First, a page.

TALLAHASSEE, Fla. (WTXL) — Right now, there are dozens of job openings in the Big Bend that need to be filled in the caregiving field. It is a shortage hitting communities across the country.
“It really bothers me that they’re not able to fulfill that need when they call for help,” shared Scott Harrell, owner of the Tallahassee Home Instead office.
Even before the pandemic, the demand for caregivers was climbing.
“Baby boomers are getting older,” Harrell added.
Now, caregivers who seniors depend on are leaving the field in big numbers. “It’s been tough. I think people are still a little scared because of the pandemic,” Harrell explained.
He said in March of 2020, they had more than 180 caregivers serving Gadsden, Franklin, Wakulla, Jefferson and Leon Counties. Now they’re down to 136.
“The caregiving population being so scarce, we’ve had to put them (clients) on a one- to two-week waiting list,” Harrell said.
Fortunately, caregivers like Kathy Clark have stuck around.
“With the pandemic, you just have to find alternative ways to show that you care,” Clarke explained.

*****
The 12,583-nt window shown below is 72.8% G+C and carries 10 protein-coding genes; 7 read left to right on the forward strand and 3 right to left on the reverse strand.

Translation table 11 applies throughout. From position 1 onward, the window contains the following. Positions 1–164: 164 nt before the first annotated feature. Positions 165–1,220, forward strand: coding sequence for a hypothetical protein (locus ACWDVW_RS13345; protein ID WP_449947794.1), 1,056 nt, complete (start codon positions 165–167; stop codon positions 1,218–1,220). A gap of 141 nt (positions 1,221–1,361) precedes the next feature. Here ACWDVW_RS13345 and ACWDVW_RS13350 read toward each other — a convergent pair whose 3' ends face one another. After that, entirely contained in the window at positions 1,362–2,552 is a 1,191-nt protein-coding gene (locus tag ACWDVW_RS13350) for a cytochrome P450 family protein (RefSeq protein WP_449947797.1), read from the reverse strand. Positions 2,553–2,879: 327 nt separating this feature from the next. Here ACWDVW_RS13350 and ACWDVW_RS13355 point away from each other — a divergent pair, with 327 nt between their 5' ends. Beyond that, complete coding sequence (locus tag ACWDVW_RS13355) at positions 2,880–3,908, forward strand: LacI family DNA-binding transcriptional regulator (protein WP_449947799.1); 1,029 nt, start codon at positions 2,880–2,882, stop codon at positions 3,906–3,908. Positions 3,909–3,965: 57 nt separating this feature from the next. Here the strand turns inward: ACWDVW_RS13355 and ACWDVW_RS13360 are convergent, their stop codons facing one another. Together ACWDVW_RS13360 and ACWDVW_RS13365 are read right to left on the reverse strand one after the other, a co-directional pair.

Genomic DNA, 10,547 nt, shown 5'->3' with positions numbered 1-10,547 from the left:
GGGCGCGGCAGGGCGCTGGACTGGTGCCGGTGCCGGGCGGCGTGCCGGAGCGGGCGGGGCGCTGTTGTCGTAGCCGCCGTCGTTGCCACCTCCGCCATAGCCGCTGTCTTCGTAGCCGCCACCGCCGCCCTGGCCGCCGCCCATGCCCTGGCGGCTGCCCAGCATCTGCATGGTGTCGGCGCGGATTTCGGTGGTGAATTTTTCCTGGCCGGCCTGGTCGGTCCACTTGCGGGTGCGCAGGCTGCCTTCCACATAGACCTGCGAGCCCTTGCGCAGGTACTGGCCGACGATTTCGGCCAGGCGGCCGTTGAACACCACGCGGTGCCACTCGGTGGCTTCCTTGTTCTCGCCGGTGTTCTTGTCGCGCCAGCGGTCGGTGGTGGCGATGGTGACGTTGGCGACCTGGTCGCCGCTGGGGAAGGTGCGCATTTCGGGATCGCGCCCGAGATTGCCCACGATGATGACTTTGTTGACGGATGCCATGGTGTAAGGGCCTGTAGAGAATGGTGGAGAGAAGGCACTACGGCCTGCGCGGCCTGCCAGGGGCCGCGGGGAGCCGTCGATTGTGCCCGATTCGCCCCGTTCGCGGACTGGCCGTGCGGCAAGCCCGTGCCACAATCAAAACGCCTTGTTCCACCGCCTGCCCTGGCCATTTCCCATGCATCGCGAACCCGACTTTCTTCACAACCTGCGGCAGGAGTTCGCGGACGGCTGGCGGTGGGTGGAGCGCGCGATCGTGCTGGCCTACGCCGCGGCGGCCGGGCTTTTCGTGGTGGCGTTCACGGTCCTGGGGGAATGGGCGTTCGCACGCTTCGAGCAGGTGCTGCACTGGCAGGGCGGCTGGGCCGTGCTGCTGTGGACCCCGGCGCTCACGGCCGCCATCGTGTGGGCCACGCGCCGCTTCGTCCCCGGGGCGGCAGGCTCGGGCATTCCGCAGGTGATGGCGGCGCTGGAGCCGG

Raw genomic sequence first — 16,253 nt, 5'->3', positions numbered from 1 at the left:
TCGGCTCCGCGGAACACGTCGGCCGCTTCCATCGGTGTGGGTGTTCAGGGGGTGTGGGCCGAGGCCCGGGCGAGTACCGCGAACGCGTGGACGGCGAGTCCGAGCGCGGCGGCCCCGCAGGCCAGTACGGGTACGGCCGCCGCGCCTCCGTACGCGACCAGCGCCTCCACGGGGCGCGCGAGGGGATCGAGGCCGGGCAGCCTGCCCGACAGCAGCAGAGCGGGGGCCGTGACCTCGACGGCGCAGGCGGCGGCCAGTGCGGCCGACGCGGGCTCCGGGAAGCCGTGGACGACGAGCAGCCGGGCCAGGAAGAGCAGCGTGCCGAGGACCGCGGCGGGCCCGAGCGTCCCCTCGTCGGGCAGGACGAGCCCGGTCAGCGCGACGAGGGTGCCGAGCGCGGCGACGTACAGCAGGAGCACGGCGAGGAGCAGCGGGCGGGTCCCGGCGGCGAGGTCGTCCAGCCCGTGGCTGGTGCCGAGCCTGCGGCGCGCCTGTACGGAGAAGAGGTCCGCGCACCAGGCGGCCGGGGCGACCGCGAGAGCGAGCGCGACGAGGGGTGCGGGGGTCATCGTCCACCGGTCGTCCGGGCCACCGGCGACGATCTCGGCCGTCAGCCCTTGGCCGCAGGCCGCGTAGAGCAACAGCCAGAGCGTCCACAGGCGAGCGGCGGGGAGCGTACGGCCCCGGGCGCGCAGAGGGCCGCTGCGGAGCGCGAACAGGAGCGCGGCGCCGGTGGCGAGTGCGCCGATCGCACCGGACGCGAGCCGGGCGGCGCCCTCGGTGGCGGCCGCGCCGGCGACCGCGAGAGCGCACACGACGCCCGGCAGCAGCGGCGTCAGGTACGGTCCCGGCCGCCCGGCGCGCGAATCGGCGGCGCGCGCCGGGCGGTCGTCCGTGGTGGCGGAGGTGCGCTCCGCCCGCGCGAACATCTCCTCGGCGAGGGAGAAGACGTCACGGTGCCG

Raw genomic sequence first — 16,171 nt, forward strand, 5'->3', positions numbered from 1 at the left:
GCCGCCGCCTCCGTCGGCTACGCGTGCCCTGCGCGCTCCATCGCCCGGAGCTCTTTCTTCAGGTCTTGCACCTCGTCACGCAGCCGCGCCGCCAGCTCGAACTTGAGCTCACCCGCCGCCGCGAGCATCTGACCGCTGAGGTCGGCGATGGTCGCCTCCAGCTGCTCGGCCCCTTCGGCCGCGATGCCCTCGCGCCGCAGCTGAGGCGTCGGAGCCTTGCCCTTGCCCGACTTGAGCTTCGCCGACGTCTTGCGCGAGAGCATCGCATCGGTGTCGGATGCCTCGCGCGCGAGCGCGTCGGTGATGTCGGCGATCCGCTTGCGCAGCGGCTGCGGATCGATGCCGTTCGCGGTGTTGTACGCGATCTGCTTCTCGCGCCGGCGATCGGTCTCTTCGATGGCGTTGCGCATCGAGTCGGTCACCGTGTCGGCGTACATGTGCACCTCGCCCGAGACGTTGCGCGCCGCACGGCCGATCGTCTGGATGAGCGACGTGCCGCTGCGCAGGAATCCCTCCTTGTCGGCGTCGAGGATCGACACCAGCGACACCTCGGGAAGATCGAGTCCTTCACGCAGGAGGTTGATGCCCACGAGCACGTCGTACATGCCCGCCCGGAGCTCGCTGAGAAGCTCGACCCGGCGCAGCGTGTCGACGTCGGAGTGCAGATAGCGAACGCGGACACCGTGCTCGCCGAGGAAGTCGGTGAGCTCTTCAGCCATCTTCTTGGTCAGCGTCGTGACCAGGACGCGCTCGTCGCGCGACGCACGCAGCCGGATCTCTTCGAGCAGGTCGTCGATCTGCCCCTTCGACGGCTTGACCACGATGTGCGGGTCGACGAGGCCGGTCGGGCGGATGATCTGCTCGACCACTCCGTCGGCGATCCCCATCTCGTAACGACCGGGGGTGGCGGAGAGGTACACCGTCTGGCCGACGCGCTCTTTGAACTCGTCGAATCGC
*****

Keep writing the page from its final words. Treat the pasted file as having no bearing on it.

She and other staff wear masks, gloves and wash their hands frequently when taking care of clients.
“You want to try and treat someone the way you’d want to be treated,” she added.
Harrell is working to hire more compassionate people who can further the mission beyond the pandemic.
“If we could find 20 to 30 quality caregivers who could work 30 to 40 hours a week, that would be ideal,” he said. “We want people who really do want to make a difference.”
As the world slowly gets back to normal, his clients are still going to need help.
Harrell said when they can respond to a call immediately, they will refer clients to other agencies serving seniors in the Big Bend. He hopes to have his staff completely vaccinated by the end of March.